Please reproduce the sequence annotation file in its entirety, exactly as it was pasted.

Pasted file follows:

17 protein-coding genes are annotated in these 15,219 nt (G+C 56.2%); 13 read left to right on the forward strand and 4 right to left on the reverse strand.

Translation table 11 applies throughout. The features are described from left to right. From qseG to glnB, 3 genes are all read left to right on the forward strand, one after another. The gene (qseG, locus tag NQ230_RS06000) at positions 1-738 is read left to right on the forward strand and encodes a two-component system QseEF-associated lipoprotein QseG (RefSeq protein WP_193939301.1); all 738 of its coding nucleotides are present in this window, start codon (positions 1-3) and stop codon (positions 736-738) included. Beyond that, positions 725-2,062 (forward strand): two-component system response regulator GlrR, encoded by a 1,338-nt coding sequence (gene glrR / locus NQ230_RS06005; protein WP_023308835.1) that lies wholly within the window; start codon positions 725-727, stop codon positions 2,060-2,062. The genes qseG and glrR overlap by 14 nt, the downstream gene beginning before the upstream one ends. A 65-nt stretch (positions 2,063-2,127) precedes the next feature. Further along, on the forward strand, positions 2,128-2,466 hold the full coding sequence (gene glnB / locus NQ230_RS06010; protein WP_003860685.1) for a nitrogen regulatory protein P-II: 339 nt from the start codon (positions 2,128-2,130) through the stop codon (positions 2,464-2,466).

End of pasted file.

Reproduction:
17 protein-coding genes are annotated in these 15,219 nt (G+C 56.2%); 13 read left to right on the forward strand and 4 right to left on the reverse strand.

Translation table 11 applies throughout. The features are described from left to right. From qseG to glnB, 3 genes are all read left to right on the forward strand, one after another. The gene (qseG, locus tag NQ230_RS06000) at positions 1-738 is read left to right on the forward strand and encodes a two-component system QseEF-associated lipoprotein QseG (RefSeq protein WP_193939301.1); all 738 of its coding nucleotides are present in this window, start codon (positions 1-3) and stop codon (positions 736-738) included. Beyond that, positions 725-2,062 (forward strand): two-component system response regulator GlrR, encoded by a 1,338-nt coding sequence (gene glrR / locus NQ230_RS06005; protein WP_023308835.1) that lies wholly within the window; start codon positions 725-727, stop codon positions 2,060-2,062. The genes qseG and glrR overlap by 14 nt, the downstream gene beginning before the upstream one ends. A 65-nt stretch (positions 2,063-2,127) precedes the next feature. Further along, on the forward strand, positions 2,128-2,466 hold the full coding sequence (gene glnB / locus NQ230_RS06010; protein WP_003860685.1) for a nitrogen regulatory protein P-II: 339 nt from the start codon (positions 2,128-2,130) through the stop codon (positions 2,464-2,466).